ii. Structured Networks
       iii. Unstructured Networks
   b. Security and Trust
       i. Routing Attacks
       ii. Corrupted Data and Malware
   c. Creating more resilient and scalable computer networks
   d. Distributed storage and search
 4. Social Implications
   a. Demographics and Usage stats
   b. Incentivizing resource sharing and cooperation
   c. Privacy and Anonymity
   d. Economic Implications
       i. Music/Film
 5. Political Implications
   a. Network Politics
   b. Network neutrality
   c. Intellectual Property law and illegal sharing
 6. Current Research
   a. Future Trends

This change was implemented on 10/1 after consulting several Wikipedia editors who had previously made edits on the page. Feedback is greatly appreciated for our course project!

CBCompton (talk) 14:26, 8 October 2013 (UTC)

Social Peer-to-peer processes integration?[edit]

As part of our course assignment, we were considering merging this article on Social peer-to-peer processes into this one. Please let us know your thoughts! CBCompton (talk) 15:21, 8 October 2013 (UTC)

Information on the process can be seen at Wikipedia:Merging.. You can also propose a merger of the two pages by place the template {{merge| Social peer-to-peer processes|discuss=Talk:Peer-to-peer#Social Peer-to-peer processes integration?|date=March 2017}} at the top of each page - that links back to this page and this tlak. -- Moxy (talk) 17:24, 8 October 2013 (UTC)
In general, there are two approaches: 1. Combine the two articles, and 2. Reference one article from the other. It appears that the second approach is best, adding some material and links in the "Social implications" section in the p-to-p article, but leaving the two as separate articles. If you find too much duplication, and you think the two articles should be combined, then you should start a new discussion topic here to get other opinions. (Follow the process, as Moxy pointed out.) A cursory reading of the two articles, though, seems to indicate that they are different enough that they should be separate articles (to me, anyway). Others may feel differently, especially if they can find a logical way to combine the two concepts into a single article. — Loadmaster (talk) 17:55, 8 October 2013 (UTC)

Confusion among multiple meanings of peer-to-peer[edit]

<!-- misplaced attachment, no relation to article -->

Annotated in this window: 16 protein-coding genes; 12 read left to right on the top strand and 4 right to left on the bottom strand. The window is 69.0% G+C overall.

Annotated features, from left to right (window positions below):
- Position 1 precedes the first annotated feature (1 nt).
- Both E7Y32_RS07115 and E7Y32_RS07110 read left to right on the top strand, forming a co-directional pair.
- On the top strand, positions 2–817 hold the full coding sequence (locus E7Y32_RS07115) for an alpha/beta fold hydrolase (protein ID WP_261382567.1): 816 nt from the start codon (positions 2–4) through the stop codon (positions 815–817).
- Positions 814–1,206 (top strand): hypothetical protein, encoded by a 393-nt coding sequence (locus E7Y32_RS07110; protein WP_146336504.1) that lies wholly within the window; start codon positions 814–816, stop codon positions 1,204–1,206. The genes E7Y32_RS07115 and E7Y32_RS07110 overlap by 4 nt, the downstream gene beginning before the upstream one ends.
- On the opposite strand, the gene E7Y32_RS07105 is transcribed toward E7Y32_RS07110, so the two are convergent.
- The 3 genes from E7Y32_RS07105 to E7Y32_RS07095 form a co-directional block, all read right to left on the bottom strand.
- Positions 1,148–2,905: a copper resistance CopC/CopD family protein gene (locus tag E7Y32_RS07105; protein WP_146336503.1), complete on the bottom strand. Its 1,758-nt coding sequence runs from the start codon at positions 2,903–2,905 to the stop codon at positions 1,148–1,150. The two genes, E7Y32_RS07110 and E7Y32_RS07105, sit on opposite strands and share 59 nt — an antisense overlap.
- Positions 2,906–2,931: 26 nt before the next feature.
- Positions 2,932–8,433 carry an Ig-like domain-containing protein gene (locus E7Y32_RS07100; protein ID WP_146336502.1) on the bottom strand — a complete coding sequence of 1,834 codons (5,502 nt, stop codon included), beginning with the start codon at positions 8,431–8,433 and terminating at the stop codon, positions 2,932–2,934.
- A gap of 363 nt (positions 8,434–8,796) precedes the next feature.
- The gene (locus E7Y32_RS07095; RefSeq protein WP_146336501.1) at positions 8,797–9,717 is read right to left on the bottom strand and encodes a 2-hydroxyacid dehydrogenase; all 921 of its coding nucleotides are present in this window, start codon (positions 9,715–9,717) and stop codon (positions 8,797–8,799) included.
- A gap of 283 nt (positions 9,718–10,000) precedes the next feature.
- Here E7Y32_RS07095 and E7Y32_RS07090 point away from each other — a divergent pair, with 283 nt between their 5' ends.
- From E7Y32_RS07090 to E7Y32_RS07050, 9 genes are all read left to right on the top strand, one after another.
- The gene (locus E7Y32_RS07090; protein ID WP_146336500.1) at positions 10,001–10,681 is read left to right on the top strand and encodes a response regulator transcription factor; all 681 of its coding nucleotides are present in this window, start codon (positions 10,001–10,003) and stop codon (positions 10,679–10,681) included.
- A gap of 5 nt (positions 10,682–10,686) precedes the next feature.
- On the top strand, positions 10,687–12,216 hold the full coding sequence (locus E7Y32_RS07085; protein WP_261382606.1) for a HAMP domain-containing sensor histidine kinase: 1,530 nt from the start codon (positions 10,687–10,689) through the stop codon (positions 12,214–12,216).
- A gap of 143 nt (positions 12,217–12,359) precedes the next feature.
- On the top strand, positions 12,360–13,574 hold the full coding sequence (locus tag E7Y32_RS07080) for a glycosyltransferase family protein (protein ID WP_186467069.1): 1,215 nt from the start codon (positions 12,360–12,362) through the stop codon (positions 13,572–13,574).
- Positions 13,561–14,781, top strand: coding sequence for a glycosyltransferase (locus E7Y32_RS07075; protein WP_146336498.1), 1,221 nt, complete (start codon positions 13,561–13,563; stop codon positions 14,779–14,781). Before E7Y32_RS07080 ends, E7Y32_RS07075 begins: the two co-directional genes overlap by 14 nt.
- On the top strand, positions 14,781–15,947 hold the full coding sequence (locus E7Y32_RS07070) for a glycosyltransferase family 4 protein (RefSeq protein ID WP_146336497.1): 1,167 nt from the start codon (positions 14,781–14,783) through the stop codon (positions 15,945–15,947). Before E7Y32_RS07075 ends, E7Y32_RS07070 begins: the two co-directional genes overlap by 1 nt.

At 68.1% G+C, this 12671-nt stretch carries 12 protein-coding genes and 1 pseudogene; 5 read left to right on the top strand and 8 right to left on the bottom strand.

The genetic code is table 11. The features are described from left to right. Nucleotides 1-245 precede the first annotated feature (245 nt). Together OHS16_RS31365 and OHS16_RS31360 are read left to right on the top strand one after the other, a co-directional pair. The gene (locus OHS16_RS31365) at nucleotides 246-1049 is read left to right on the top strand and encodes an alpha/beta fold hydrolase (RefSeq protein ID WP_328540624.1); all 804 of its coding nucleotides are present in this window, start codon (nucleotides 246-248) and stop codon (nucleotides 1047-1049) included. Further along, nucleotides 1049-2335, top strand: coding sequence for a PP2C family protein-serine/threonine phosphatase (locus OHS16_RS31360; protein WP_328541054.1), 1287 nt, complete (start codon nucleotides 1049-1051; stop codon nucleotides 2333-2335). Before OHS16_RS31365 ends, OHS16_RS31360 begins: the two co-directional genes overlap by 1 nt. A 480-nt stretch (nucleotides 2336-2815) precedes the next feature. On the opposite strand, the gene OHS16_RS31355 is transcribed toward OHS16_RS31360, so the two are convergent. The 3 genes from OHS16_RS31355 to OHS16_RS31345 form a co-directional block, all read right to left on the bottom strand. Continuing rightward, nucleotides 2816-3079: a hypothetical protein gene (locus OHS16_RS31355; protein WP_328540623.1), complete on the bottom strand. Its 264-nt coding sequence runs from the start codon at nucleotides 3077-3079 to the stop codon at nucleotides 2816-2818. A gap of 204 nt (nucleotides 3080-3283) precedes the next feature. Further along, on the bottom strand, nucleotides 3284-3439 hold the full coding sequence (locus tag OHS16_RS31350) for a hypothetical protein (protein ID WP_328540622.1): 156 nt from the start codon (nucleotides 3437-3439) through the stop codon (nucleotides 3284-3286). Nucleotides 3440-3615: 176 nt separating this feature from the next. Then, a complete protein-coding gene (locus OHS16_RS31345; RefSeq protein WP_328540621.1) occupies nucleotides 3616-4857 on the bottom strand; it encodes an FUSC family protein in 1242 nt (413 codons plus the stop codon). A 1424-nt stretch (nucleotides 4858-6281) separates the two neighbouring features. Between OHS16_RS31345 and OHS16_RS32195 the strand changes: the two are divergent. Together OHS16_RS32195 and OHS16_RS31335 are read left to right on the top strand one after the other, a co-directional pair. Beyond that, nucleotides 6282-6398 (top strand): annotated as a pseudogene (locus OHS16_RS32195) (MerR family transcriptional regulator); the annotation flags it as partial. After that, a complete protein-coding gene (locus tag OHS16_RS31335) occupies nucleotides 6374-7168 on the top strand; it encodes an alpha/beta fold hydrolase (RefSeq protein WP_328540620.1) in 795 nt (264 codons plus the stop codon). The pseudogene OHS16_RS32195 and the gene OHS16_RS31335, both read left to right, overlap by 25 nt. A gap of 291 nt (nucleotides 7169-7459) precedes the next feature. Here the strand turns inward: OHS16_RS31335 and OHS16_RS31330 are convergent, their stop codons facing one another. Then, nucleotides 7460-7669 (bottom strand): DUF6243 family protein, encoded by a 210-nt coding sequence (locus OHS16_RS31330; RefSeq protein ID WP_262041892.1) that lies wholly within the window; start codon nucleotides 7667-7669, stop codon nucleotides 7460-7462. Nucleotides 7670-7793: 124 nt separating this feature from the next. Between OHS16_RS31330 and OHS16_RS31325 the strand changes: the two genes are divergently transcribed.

There are multiple meanings of "peer-to-peer" in the computer networking world, and this article creates confusion by lumping them together. A similar observation was noted in 2009 on this Talk page (see section "OLTP", above). The disambiguation page points out some of the multiple meanings, the first one (the one that links to this article) being "a distributed computing architecture." While that isn't very specific, it seems to refer to the notion of peer-to-peer in terms of the architecture of the network itself (e.g., network layer), not the applications that run on it. This is what was achieved in the early days by (if I'm not mistaken) network architectures such as ARPANET (Internet technology), X.25, XNS, and DECnet -- as opposed to, for example, IBM's SNA, which was hierarchical rather than peer-to-peer. This article fails to make this distinction. Note that both the DECnet and SNA articles link to this page, because those articles are using the term in the context of contrasting peer-to-peer vs. hierarchical network architectures.

Therefore, this article should focus mainly on "peer-to-peer" in the network architecture sense, and the other senses can be dealt with in other articles (like peer-to-peer file sharing). Either that, or this article should disambiguate the different meanings. As it stands, this article gives credit to such things as Napster and PeerLogic for being among the "earliest" peer-to-peer systems (which may be true in the sense of application architecture), when in reality, the earliest peer-to-peer systems were those network technologies being developed and used in the 70s and 80s (DECnet, etc.). -- HLachman (talk) 03:58, 25 September 2014 (UTC)

Content should be re-framed[edit]

Wikipedia articles seek to add meaning or improve understanding to works that are referenced in the article. This article doesn't seem to do so. Rather, it minces misunderstandings. A friend working as a Software Scientist for Hewlett-Packard explained his view of a server that's stayed with me because it's simple and complete: A server is a service that manages resources.

Another term that is some is used is "daemon". An example many have seen in email, is "mailer-daemon", which handles incoming email. "Server" and "Client" may be used regardless of the architecture. Examples are Client-Server and Peer-to-Peer architectures. In an ideal Client-Server network, a client and a server are each an individual node. In Peer-to-Peer, each node has a client and a server. Kernel.package (talk) 01:32, 17 December 2014 (UTC)

And what is your problem? --Kgfleischmann (talk) 06:52, 17 December 2014 (UTC)